To answer our second research question—about the characteristics of those who dual screen—we present in Table 1 both cross-section and panel data on sex, age, education, political interest, and attentiveness to the campaign for the respondents who engaged in different dual-screening practices. The distribution of the variables in Table 1 is very similar across the cross-section and panel, which demonstrates the robustness of our data across both waves. To highlight the high levels of education and political interest of our sample, we show statistics for all of our respondents. However, in order to demonstrate that our respondents are in fact similar to those among the U.K. online population who are politically engaged online, we also present some benchmark data. These are taken from a separate survey we commissioned polling company IPSOS to conduct on a representative sample of the U.K. online population between May and June 2014. The benchmark column shows data only for respondents who have a Twitter profile and who posted news or political opinions "on social media such as Facebook and Twitter" in the previous 12 months. By comparing the last three columns of the table, we can see striking similarities between our sample and the broader U.K. online population. In other words, our Twitter sample may be relatively highly educated and interested in politics, but this is also true of all U.K. Internet users who post about news and politics on social media.

Table 1 answers RQ2 by revealing that Twitter users who dual-screened the 2014 Clegg-Farage debates were predominantly male and highly educated, though they were drawn from across all age groups. They tended to be very interested in politics. They were also following the European election campaign quite attentively, and such attention grew between Waves 1 and 2, as one would expect given the activating effect of a campaign. The profile of this group is consistent with decades of research on the correlates of political engagement (Verba, Schlozman, & Brady, 1995), as well as more recent studies on the drivers of political engagement online (see, for example, Vaccari, 2013). Dual screeners brought their prior political interest to their experience of the Clegg-Farage debates.

To test the relationships between dual-screening practices and political engagement (RQs 3, 4, and 5), we used both our cross-sectional data (Wave 1) and our panel data (Waves 1 and 2). To see if our three types of engagement — discursive, partisan, and civic—were real patterns in the results, we performed a PCA on both the Wave 1 and Wave 2 data. The results are shown in Table 2. As can be seen from the coefficients, the behaviors we measured divided into three distinct components. In both waves, out of 13 items, only one — "using the internet to encourage other people to take political action" — loads on two components rather than one. Moreover, the results are consistent across Waves 1 and 2.4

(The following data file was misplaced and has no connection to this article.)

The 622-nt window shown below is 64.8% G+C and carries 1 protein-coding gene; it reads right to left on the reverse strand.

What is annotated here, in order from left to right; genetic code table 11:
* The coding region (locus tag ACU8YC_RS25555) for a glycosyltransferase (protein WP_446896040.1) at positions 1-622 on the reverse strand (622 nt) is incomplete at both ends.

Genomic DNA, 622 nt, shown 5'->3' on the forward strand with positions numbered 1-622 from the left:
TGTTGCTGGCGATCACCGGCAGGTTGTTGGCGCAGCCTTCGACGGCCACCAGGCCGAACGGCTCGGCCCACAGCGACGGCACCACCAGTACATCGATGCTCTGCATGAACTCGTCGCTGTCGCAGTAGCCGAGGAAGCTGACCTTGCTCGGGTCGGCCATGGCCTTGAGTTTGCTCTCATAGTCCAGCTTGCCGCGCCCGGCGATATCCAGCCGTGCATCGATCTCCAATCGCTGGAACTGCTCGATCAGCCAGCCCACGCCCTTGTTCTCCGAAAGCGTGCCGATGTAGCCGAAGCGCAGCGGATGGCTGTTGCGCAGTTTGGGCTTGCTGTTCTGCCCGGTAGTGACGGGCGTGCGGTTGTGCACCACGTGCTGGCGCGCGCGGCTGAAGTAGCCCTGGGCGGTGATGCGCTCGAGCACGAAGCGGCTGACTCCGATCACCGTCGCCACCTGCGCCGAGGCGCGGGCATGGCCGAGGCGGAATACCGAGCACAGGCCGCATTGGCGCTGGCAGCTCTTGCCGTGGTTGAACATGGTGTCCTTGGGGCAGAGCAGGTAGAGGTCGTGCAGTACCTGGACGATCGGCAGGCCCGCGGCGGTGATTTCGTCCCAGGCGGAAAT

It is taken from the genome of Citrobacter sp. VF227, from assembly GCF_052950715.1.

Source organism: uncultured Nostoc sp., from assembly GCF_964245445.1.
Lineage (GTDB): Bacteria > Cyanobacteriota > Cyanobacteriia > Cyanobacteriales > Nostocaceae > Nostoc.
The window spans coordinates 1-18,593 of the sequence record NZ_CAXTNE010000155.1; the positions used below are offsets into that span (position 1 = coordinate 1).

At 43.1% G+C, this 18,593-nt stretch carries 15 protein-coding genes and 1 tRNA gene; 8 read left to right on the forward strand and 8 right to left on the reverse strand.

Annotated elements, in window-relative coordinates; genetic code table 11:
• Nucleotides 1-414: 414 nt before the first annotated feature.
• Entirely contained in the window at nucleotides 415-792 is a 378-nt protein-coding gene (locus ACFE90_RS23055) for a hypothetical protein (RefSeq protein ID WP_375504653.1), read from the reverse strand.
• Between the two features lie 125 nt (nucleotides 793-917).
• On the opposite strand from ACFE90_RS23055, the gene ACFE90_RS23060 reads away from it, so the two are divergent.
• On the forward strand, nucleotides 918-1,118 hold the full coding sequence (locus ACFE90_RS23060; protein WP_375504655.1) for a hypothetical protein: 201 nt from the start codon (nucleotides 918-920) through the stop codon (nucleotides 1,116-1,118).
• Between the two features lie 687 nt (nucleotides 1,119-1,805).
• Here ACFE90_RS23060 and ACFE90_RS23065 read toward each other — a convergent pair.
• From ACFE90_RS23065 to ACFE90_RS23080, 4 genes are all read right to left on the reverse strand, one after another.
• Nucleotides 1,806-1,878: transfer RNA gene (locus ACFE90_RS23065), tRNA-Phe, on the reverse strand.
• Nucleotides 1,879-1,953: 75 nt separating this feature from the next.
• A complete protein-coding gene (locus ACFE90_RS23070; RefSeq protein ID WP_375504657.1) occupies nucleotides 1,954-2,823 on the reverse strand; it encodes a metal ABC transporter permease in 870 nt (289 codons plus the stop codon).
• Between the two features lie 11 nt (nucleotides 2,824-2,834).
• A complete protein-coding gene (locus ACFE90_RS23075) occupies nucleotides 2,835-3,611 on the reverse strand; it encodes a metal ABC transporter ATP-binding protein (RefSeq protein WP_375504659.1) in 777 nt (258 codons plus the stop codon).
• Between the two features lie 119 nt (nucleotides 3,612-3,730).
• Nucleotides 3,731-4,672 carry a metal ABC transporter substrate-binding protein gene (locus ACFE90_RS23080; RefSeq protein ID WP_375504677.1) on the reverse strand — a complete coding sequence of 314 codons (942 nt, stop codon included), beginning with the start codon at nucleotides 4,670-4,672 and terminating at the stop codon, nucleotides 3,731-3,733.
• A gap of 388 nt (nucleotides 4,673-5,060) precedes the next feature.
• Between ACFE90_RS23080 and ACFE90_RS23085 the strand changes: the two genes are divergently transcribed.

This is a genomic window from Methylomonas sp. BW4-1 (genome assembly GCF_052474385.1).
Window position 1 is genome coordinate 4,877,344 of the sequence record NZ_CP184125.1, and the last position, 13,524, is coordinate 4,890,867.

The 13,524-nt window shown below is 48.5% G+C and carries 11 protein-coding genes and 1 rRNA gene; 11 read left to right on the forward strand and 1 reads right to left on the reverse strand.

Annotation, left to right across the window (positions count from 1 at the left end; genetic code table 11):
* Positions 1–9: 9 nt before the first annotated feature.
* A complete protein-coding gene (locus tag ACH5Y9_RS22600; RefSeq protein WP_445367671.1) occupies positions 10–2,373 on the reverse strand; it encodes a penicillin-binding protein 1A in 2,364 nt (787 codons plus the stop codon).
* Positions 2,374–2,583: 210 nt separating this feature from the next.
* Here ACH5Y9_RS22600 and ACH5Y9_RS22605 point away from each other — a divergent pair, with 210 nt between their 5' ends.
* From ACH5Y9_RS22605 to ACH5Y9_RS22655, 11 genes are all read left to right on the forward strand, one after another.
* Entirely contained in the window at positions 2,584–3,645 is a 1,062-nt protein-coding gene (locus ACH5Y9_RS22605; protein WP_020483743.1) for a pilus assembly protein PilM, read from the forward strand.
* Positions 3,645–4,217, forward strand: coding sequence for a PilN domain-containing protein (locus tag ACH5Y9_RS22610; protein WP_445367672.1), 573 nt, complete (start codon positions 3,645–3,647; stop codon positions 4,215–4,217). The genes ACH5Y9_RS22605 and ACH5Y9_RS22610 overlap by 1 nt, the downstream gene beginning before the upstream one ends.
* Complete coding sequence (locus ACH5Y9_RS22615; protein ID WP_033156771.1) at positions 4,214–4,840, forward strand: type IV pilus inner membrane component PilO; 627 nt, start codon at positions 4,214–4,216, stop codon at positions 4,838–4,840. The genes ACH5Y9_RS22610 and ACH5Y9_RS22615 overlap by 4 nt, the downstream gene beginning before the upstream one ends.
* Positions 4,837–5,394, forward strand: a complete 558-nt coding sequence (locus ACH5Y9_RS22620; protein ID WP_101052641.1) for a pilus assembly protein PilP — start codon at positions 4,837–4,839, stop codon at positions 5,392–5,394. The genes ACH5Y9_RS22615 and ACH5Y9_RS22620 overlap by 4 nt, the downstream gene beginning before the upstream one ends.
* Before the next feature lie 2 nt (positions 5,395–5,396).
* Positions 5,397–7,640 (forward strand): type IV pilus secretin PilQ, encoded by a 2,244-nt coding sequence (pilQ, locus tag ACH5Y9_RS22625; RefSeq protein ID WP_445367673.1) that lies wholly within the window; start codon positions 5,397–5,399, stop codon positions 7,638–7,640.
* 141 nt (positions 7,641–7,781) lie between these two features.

The findings of the PCA confirm that our measures ofpolitical engagement are distributed around three main dimensions — discursive, partisan, and civic. Table 2 also shows a great deal of integration between activities that occur online and those that occur in face-to-face settings, which suggests that studies that focus only on online engagement are missing an important set of outcomes from dual screening.

Table 2 Results of Principal Component Analysis (PCA) of 13 Modes of Political Engagement

Wave 1 Wave 2

1 2 3 1 2 3

(Discursive) (Partisan) (Civic) (Discursive) (Partisan) (Civic)

Debate political issues on 0.857 0.152 0.172 0.839 0.146 0.140

social media

Post political news on social 0.783 0.180 0.251 0.759 0.211 0.249

Comment on a post by a 0.714 0.312 0.193 0.630 0.395 0.065

party/candidate on social

Discuss politics with family 0.600 0.136 0.128 0.586 0.048 0.249

or friends

Debate politics on a forum 0.621 0.248 0.249 0.465 0.389 0.222

or blog

Use the Internet to 0.507 0.306 0.483 0.482 0.275 0.541

encourage other people to

take political action

Encourage someone to vote 0.408 0.782 0.146 0.391 0.794 0.121

for a party/candidate via

social media

Try to convince someone to 0.357 0.771 0.044 0.334 0.765 0.133

vote for a party/candidate

Encourage someone to vote 0.150 0.755 0.278 0.087 0.730 0.352

for a party/candidate by

sending an e-mail

Give money to a political 0.089 0.714 0.341 0.057 0.679 0.379

Work with a group of people 0.238 0.232 0.766 0.222 0.259 0.814

to address a public issue

Participate in a protest, rally, 0.174 0.103 0.810 0.161 0.137 0.799

or demonstration

Attend an offline event after 0.343 0.342 0.635 0.280 0.339 0.690

receiving an online


Eigenvalues 6.192 1.225 1.070 6.008 1.233 1.085

% of variance 47.62 9.42 8.23 46.21 9.48 8.34

N 1495 748

Note: Cell entries are component loadings using Varimax rotation. All cases with missing values for half the variables or more in either wave were excluded from the analysis. Scores in bold font indicate the variables that comprise the discursive, partisan, and civic indices that we took forward to the regressions (see Table 3).